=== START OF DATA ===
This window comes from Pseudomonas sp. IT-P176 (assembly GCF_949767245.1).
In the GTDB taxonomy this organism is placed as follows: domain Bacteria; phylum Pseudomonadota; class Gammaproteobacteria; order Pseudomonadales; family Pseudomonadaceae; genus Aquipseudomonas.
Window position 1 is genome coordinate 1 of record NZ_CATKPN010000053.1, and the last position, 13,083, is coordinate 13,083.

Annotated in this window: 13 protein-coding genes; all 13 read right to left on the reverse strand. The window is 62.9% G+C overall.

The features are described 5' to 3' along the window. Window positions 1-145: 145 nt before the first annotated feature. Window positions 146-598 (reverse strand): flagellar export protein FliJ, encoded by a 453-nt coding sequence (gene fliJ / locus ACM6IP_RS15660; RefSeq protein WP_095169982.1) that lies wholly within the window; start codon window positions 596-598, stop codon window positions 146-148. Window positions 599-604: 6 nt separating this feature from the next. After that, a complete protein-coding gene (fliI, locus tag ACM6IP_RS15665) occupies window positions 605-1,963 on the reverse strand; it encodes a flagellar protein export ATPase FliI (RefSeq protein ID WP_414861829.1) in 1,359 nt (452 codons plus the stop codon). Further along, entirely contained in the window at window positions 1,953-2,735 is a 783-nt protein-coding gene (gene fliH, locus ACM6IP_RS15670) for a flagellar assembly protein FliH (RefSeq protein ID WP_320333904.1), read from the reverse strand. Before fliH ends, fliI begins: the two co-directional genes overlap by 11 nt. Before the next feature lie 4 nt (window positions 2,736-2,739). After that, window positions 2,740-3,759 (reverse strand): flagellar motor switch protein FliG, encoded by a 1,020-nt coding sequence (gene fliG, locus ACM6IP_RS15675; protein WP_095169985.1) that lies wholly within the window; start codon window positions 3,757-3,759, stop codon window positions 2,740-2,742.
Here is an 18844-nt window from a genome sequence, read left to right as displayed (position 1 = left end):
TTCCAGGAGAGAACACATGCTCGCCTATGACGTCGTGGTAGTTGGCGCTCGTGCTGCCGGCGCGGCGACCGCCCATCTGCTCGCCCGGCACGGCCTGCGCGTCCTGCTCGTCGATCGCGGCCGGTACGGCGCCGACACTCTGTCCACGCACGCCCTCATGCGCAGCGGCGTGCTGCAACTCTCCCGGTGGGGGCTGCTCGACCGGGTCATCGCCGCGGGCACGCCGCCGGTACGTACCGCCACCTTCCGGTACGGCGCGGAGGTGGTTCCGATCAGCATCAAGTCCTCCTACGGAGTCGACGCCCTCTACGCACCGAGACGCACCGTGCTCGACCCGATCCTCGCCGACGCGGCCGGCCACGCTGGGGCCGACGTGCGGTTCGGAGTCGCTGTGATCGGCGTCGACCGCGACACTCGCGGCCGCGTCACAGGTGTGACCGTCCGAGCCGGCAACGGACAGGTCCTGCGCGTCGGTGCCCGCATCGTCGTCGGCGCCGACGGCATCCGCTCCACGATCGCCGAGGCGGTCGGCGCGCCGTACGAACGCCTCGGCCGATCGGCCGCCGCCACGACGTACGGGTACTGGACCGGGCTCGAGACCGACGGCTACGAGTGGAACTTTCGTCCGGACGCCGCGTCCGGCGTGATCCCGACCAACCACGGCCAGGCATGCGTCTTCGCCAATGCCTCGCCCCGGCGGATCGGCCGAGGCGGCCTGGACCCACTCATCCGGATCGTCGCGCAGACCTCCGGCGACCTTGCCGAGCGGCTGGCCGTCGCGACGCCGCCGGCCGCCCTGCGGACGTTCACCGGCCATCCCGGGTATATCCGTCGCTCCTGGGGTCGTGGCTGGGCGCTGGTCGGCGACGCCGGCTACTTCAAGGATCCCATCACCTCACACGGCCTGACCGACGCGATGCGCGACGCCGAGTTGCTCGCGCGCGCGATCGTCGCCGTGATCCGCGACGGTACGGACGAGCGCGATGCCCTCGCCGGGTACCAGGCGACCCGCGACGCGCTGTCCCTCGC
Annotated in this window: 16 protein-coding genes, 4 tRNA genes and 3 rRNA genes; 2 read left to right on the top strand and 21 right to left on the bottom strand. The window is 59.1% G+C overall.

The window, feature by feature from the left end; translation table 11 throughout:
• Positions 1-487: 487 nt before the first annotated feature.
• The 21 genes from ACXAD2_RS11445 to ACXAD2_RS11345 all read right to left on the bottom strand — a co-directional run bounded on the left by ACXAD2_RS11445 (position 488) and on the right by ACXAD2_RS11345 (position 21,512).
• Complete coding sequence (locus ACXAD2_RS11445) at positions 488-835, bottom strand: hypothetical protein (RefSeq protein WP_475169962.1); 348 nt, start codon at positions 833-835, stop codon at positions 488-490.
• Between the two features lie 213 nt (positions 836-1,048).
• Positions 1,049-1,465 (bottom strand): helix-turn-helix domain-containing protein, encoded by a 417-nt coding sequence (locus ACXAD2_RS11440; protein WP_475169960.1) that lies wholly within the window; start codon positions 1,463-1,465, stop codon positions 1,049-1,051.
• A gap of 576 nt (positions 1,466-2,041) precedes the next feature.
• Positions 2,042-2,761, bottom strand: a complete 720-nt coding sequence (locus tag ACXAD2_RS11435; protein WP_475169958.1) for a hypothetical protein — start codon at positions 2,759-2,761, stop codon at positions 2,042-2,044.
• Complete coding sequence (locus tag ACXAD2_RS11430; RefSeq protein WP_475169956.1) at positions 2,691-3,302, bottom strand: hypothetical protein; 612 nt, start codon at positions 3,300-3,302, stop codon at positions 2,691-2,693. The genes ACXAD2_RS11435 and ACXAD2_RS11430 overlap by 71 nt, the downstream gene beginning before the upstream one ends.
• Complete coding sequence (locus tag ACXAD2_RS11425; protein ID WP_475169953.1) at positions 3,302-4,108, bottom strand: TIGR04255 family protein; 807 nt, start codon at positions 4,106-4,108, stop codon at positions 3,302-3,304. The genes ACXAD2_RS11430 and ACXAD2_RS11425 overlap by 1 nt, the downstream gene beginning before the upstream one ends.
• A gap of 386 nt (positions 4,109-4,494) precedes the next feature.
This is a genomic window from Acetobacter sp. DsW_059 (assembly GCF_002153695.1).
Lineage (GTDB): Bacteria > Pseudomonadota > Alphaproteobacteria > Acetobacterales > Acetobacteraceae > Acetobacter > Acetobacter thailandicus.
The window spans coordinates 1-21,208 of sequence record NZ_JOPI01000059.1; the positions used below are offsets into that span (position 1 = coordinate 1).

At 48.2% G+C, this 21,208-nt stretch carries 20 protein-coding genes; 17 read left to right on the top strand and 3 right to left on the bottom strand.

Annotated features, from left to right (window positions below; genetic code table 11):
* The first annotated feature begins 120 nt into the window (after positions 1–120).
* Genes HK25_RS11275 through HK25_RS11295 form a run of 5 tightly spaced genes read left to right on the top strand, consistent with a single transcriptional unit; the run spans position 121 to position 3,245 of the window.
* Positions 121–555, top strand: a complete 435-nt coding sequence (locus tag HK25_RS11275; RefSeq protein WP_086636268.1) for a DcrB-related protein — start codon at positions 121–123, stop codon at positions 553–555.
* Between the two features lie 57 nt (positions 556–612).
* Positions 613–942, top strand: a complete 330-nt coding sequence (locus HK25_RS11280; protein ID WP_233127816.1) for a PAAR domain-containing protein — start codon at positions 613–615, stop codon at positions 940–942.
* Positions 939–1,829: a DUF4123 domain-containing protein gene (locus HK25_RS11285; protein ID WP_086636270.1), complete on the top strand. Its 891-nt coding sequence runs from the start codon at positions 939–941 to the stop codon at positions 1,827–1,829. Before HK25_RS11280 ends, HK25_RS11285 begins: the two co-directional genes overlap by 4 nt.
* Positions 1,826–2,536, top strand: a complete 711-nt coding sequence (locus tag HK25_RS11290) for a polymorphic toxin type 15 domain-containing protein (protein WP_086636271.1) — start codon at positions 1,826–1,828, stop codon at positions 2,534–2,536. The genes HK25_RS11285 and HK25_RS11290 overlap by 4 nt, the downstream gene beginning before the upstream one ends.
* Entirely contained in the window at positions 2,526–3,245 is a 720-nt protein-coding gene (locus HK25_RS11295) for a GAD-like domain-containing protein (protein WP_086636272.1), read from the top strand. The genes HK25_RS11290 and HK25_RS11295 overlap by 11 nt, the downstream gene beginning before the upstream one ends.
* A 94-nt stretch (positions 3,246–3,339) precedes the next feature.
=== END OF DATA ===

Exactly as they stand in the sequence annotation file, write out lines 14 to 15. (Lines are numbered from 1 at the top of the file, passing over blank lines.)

• Positions 1,049-1,465 (bottom strand): helix-turn-helix domain-containing protein, encoded by a 417-nt coding sequence (locus ACXAD2_RS11440; protein WP_475169960.1) that lies wholly within the window; start codon positions 1,463-1,465, stop codon positions 1,049-1,051.
• A gap of 576 nt (positions 1,466-2,041) precedes the next feature.